> > 
> > lead to "slow" execution while arrays prepared with
> > 
> > arr = np.copy(df.values)
> > 
> > lead to faster execution.
> > 
> > arr.copy() or np.copy(arr) do not give the same result, with arr
> > obtained from a Pandas dataframe with arr = df.values. It's strange
> > because type(df.values) gives <class 'numpy.ndarray'> so I would
> > expect arr.copy() and np.copy(arr) to give exactly the same result.
> > 
> > Note that I think I'm doing quite serious and reproducible
> > benchmarks. I also checked that this regression is reproducible on
> > another computer.
> > 
> > Cheers,
> > 
> > Pierre
> > 
> > ----- Mail original -----
> > > De: "Sebastian Berg" <sebastian at sipsolutions.net>
> > > À: "numpy-discussion" <numpy-discussion at python.org>
> > > Envoyé: Vendredi 12 Mars 2021 22:50:24
> > > Objet: Re: [Numpy-discussion] Looking for a difference between
> > > Numpy 0.19.5 and 0.20 explaining a perf regression with
> > > Pythran
> > 
> > > > On Fri, 2021-03-12 at 21:36 +0100, PIERRE AUGIER wrote:
> > > > Hi,
> > > > 
> > > > I'm looking for a difference between Numpy 0.19.5 and 0.20
> > > > which
> > > > could explain a performance regression (~15 %) with Pythran.
> > > > 
> > > > I observe this regression with the script
> > > > https://github.com/paugier/nbabel/blob/master/py/bench.py
> > > > 
> > > > Pythran reimplements Numpy so it is not about Numpy code for
> > > > computation. However, Pythran of course uses the native array
> > > > contained in a Numpy array. I'm quite sure that something has
> > > > changed
> > > > between Numpy 0.19.5 and 0.20 (or between the corresponding
> > > > wheels?)
> > > > since I don't get the same performance with Numpy 0.20. I
> > > > checked
> > > > that the values in the arrays are the same and that the flags
> > > > characterizing the arrays are also the same.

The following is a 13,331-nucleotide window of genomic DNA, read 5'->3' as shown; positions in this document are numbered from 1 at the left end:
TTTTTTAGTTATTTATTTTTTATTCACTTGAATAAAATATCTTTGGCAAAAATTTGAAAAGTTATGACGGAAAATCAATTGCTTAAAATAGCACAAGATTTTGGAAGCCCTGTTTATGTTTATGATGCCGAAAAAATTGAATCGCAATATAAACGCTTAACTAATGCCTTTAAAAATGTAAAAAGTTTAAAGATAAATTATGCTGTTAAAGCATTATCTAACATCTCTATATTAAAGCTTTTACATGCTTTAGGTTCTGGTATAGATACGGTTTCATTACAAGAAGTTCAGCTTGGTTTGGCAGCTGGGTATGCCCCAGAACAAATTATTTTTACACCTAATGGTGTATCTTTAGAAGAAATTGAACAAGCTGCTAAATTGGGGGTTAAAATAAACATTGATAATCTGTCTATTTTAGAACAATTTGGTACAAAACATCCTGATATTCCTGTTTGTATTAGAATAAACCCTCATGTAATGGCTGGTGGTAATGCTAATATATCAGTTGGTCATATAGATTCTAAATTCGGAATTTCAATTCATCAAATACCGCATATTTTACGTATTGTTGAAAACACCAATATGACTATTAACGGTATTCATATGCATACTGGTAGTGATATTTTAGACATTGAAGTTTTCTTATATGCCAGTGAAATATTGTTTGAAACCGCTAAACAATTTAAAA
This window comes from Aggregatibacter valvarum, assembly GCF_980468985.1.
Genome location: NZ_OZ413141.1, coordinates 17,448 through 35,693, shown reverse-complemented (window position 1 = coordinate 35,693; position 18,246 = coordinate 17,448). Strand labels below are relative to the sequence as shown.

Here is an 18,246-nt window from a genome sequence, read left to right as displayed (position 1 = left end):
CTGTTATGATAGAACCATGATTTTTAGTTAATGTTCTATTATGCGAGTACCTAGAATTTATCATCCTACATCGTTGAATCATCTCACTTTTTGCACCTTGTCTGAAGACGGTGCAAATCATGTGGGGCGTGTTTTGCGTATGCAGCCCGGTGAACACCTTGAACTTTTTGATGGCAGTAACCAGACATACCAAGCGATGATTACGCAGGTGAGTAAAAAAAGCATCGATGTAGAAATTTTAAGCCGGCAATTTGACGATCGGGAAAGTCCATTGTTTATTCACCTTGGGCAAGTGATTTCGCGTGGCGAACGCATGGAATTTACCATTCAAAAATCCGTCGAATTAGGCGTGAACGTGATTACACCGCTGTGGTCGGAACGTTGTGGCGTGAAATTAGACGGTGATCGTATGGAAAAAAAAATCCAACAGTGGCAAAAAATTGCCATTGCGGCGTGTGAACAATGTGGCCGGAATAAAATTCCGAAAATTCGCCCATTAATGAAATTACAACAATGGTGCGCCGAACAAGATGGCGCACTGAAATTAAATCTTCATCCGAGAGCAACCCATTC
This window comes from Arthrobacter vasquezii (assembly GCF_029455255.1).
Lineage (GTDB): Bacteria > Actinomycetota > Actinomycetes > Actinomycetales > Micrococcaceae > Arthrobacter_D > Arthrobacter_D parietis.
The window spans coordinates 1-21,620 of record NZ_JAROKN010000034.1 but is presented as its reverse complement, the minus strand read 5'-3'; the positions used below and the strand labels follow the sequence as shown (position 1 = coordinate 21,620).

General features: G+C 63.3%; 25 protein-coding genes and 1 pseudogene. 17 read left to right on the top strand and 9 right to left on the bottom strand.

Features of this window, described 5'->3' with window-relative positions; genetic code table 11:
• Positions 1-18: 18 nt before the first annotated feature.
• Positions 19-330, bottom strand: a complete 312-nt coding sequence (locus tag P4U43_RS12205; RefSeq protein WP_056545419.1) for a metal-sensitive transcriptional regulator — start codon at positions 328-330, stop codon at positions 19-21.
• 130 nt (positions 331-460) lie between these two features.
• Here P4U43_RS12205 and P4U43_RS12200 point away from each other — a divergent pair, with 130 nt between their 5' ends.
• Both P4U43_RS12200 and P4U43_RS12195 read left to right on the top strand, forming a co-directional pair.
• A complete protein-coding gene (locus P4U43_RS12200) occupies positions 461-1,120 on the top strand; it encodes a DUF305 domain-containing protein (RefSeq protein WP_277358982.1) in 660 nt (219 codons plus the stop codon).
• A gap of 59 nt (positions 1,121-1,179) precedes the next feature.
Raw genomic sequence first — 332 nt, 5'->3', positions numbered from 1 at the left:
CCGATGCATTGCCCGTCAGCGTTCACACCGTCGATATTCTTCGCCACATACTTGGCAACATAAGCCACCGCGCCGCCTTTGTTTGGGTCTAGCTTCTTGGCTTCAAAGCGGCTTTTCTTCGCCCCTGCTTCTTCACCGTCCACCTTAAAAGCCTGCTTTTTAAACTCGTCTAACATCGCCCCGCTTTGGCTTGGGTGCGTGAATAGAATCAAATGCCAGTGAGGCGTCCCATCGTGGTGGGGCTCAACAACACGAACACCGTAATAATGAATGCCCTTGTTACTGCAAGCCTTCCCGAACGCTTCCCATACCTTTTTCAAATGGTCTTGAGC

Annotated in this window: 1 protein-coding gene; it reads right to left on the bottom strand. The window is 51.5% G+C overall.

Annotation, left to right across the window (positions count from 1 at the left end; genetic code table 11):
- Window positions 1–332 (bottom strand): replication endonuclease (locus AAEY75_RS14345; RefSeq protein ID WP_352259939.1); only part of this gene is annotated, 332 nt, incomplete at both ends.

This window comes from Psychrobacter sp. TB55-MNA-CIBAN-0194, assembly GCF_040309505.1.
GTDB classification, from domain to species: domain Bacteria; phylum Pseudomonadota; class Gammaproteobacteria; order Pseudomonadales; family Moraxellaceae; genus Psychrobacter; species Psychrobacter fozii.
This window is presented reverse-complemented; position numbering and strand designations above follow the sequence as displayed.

> > > > 
> > > > Good news, I'm now able to obtain the performance difference
> > > > just
> > > > with Numpy 0.19.5. In this code, I load the data with Pandas
> > > > and need
> > > > to prepare contiguous Numpy arrays to give them to Pythran.
> > > > With
> > > > Numpy 0.19.5, if I use np.copy I get better performance that
> > > > with
> > > > np.ascontiguousarray. With Numpy 0.20, both functions create
> > > > array
> > > > giving the same performance with Pythran (again, less good that
> > > > with
> > > > Numpy 0.19.5).
> > > > 
> > > > Note that this code is very efficient (more that 100 times
> > > > faster
> > > > than using Numpy), so I guess that things like alignment or
> > > > memory
> > > > location can lead to such difference.
> > > > 
> > > > More details in this issue
> > > > https://github.com/serge-sans-paille/pythran/issues/1735
> > > > 
> > > > Any help to understand what has changed would be greatly
> > > > appreciated!
> > > > 
> > > 
> > > If you want to really dig into this, it would be good to do
> > > profiling
> > > to find out at where the differences are.
> > > 
> > > Without that, I don't have much appetite to investigate
> > > personally. The
> > > reason is that fluctuations of ~30% (or even much more) when
> > > running
> > > the NumPy benchmarks are very common.
> > > 
> > > I am not aware of an immediate change in NumPy, especially since
> > > you
> > > are talking pythran, and only the memory space or the interface
> > > code
> > > should matter.
> > > As to the interface code... I would expect it to be quite a bit
> > > faster,
> > > not slower.
> > > There was no change around data allocation, so at best what you
> > > are
> > > seeing is a different pattern in how the "small array cache" ends
> > > up
> > > being used.
> > > 
> > > 
> > > Unfortunately, getting stable benchmarks that reflect code
> > > changes
> > > exactly is tough...  Here is a nice blog post from Victor Stinner
> > > where
> > > he had to go as far as using "profile guided compilation" to
> > > avoid
> > > fluctuations:
> > > 
> > > https://vstinner.github.io/journey-to-stable-benchmark-deadcode.html
> > > 
> > > I somewhat hope that this is also the reason for the huge
> > > fluctuations
> > > we see in the NumPy benchmarks due to absolutely unrelated code
> > > changes.
> > > But I did not have the energy to try it (and a probably fixed bug
> > > in
> > > gcc makes it a bit harder right now).
> > > 
> > > Cheers,
> > > 
> > > Sebastian
> > > 
> > > 
> > > 
> > > 
> > > > Cheers,
> > > > Pierre
> > > > _______________________________________________
> > > > NumPy-Discussion mailing list
> > > > NumPy-Discussion at python.org
> > > > https://mail.python.org/mailman/listinfo/numpy-discussion
> > > > 
> > > 
> > >